I collected some blogposts I wrote about David Bohm and ordered them on different subjects. This page is about David Bohm on Creativity. Links to all posts can be found on the page David Bohm Blogposts.
After I wrote myÂ previous post, I read the chapter ‘Creativity in the whole of life’ for the second time.Â The chapter from a book called ‘Science, Order and Creativity’.
And this time I was even more convinced that it reflects my thoughts on many things that I want to write about on this blog.
It is a book by David Bohm and David Peat and it is suggesting more creativity and better communication in science. More emphasis on ideas instead of formula. More about the whole than about fragments and more about meaning than just mechanics.
Now as interesting as the whole book was, I was especially amazed by that specific chapter about creativity. But there is so much, I just don’t know where to start. So I think it is best to just start with the beginning of that chapter.
But first I will give an overview:
- Creativity and what blocks it.
- Blocks to creativity in the generative order of society.
- Dialogue and culture.
- The individual, the social and cosmic dimension of the human being.
- The responses of east and west to the conditioning of consciousness.
- Creativity in science, art and religion.
- A new order of creativity.
- Summary and outlook.
I don’t know yet if I am going to write about each chapter chronological. But this way I have a better idea for myself where I am going.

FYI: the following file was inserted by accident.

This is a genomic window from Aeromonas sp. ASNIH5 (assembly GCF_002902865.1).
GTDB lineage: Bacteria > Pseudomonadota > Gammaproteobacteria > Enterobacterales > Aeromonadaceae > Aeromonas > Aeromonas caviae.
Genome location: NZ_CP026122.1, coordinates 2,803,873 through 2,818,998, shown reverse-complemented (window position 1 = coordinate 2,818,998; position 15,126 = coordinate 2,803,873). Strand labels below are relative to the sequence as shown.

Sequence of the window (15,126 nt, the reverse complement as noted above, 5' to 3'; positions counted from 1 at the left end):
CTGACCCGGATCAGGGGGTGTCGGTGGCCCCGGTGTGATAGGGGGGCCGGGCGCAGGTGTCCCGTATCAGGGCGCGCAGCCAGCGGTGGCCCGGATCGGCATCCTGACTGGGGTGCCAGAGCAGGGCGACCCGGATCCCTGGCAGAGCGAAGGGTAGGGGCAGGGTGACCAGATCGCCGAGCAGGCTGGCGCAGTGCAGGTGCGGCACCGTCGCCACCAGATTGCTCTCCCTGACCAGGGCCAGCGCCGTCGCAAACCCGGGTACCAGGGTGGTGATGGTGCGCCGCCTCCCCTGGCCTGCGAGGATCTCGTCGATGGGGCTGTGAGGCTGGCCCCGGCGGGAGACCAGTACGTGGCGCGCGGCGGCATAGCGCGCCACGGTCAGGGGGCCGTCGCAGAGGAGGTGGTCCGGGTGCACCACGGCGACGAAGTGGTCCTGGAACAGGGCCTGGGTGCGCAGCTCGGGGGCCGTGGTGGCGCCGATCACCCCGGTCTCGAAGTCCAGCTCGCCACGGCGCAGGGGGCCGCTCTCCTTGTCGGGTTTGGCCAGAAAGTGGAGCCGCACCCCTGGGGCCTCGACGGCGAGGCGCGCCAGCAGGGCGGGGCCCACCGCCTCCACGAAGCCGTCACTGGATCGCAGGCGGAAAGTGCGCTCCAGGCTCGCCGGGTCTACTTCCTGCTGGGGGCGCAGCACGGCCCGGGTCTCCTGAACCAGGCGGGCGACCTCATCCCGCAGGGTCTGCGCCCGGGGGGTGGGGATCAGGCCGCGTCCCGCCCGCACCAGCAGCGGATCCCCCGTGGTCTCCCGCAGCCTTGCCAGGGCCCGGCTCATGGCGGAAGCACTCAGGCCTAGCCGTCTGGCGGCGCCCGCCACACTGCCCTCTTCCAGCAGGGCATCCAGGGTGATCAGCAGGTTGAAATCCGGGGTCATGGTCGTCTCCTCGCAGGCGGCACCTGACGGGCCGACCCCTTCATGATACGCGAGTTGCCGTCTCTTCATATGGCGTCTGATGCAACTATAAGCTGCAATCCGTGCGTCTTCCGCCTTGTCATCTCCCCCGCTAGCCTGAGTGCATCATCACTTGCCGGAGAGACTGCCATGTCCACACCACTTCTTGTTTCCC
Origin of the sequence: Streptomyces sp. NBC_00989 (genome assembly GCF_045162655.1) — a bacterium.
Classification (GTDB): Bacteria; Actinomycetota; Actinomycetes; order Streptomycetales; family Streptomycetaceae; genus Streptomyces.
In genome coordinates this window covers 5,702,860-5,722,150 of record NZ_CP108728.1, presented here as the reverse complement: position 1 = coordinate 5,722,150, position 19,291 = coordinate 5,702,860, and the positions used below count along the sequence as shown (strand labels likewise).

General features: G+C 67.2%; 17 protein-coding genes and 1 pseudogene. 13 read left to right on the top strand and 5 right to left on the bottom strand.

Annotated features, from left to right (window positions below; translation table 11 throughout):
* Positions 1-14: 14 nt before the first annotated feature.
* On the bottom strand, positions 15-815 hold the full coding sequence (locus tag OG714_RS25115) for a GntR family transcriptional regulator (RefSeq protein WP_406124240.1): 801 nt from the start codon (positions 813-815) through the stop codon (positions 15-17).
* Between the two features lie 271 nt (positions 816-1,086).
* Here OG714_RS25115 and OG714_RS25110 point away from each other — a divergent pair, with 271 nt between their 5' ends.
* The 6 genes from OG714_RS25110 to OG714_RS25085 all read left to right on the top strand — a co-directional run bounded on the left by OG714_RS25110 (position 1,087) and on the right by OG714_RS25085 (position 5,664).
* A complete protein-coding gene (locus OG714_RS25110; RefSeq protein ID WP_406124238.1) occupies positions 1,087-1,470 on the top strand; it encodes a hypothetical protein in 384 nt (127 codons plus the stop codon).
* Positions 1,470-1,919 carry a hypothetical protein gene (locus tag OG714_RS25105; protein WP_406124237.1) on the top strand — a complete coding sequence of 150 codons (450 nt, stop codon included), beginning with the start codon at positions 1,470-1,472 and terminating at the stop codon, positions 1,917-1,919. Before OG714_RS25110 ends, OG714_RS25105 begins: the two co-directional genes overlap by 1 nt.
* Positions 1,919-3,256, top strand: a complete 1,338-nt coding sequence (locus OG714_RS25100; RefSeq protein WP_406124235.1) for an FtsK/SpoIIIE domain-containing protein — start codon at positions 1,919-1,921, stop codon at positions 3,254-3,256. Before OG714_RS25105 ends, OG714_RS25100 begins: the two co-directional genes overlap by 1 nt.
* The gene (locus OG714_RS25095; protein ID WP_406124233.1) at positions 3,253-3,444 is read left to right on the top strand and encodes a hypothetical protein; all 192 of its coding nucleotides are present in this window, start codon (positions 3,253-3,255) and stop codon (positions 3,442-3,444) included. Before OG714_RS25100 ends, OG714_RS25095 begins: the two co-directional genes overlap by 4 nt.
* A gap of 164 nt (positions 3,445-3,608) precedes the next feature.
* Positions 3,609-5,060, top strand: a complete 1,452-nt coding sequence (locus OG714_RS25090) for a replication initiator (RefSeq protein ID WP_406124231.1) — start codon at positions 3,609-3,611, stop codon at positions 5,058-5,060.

Creativity is natural but…
In the previous chapter of the book, the writers came to the conclusion that creativity is something very natural. It is a potential for every human being. But what is also very natural for a human being, is an attachment to fixed programs.
And rigid attachments to what is known, just do not mix with creativity.
So they want to find out what blocks this natural creativity and what are the conditions behind those blocks. One of the essential tools in exploring that, is free dialogue. In order to do that, they need to consider everything.
And with everything they mean the individual as well as the collective. The eastern view as well as the western view. The scientific as well as the religious and the artistic view.
And so they start with why creativity seems to be blocked. Which is the first part of the chapter I want to analyze in myÂ next post.
Creativity is a natural potential energy in humans, which becomes destructive if it is blocked.Â This is a conclusion of aÂ chapter in the book that I want to review in this post.
The first part of the above conclusion says that creativity is an inherent characteristic in humans, which is shown by experiments with apes and very young children.
The second part of the conclusion says that if creativity is blocked, it becomes destructive. According to the writers, David Bohm and David Peat, this is because creativity is not only a characteristic of humans, it is an essential need.
For creativity is a prime need of a human being and its denial brings about a pervasive state of dissatisfaction and boredom. This leads to intense frustration that is conductive to a search for exciting ‘outlets’, which can readily involve a degree of force that is destructive.
I will go into this potential for destruction in another post. But here, in this post, I want to focus on the last part of the conclusion. Why not just use the creative energy that seems to be so natural, why would it be blocked?
WhatÂ blocksÂ creativity?
I really think the book here touches on something very important. If I would have to pin it down to one major block that prevents us from being creative, it is actually very simple.
Of course there isÂ more to it than that. And there is even a paradox, as other people might even fuel our creativity in a certain way. But not in the usual sense. Not by rewards or praise.